AT&T-BellSouth deal could ease cable rates
Consumers would still have choices for phone service, while competition in cable could force lower prices.
By Jessica Seid, staff writer

NEW YORK ( - A day after AT&T announced a deal to acquire smaller rival BellSouth, many consumer groups are worried that less competition will lead to higher phone bills for consumers. But consumers will still have many choices for phone service, while a deal could boost competition -- and lower costs -- for Internet and other cable services.

Although long-distance rates have come down dramatically in the past two decades, from nearly 30 cents a minute in 1984 to as low as 2.5 cents a minute today, the fear is that the combined entity could use its heft to increase prices.

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Together AT&T (Research) and BellSouth (Research) would hold 69.4 million telephone access lines and serve more than 30 million long-distance customers in states from Florida up to Michigan and out to Texas and California.

"This is definitely not good for competition," said Bill Hardekopf, CEO of, a long distance rates comparison site.

But with voice over Internet protocol (VoIP) gaining popularity and more consumers signing up for services that enable phone calls over the Web, bypassing traditional telephone networks, there are still a lot of choices.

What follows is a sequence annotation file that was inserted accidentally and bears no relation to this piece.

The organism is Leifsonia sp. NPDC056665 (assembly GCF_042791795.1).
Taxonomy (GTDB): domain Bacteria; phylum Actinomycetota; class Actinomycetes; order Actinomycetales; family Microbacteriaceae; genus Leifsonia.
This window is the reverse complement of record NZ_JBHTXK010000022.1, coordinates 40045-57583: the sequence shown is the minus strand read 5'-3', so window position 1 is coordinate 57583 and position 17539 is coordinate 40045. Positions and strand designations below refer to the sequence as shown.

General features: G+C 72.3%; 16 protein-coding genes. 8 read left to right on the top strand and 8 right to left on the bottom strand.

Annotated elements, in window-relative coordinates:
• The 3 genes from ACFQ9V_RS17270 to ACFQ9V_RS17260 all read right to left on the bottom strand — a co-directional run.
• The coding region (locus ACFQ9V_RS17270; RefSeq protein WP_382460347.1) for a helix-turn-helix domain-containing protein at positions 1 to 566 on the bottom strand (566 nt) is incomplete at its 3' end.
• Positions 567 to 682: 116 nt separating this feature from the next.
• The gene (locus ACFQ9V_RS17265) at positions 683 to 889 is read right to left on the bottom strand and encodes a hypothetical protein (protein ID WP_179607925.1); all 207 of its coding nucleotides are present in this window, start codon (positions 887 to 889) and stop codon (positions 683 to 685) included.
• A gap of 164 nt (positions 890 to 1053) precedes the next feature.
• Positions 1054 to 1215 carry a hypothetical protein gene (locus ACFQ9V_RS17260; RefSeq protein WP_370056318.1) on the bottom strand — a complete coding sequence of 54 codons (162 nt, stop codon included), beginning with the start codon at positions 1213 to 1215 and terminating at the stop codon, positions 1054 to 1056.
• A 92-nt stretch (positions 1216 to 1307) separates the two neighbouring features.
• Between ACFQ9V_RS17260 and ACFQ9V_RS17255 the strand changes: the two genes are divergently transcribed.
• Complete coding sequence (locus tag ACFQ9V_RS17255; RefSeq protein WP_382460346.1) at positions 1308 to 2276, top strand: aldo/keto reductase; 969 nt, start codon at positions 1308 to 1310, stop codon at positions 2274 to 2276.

"There are so many different options for consumers that didn't exist 20 years ago," Hardekopf said.

Jeff Kagan, a telecom industry analyst, says it is unlikely that there will be an impact on telephone rates. "People who want traditional phone service will pay what they are paying now."

Kagan further argues that under the new deal, AT&T will be better positioned to compete with the cable companies in the broadband Internet access market which is a "win for consumers."

"While long-distance rates have fallen, cable television providers have doubled or tripled their prices. With the phone companies getting into the (cable) business, that's going to put pressure on the cable industry," Kagan said, which will drive down prices.

Although AT&T has yet to roll out a bundled package of television, Internet and telephone services, it already has own VoIP phone service for broadband, called CallVantage.

After the merger closes AT&T will have 71 million access lines and 9.8 million broadband subscribers, more than the largest US cable provider Comcast (Research), which has 8.5 million cable modem subscribers.

That means the bell may be better positioned to compete against wireless providers and cable companies which could translate into more economical VoIP services among other offerings.

"It's a beneficial story for the customers," Kagan said.


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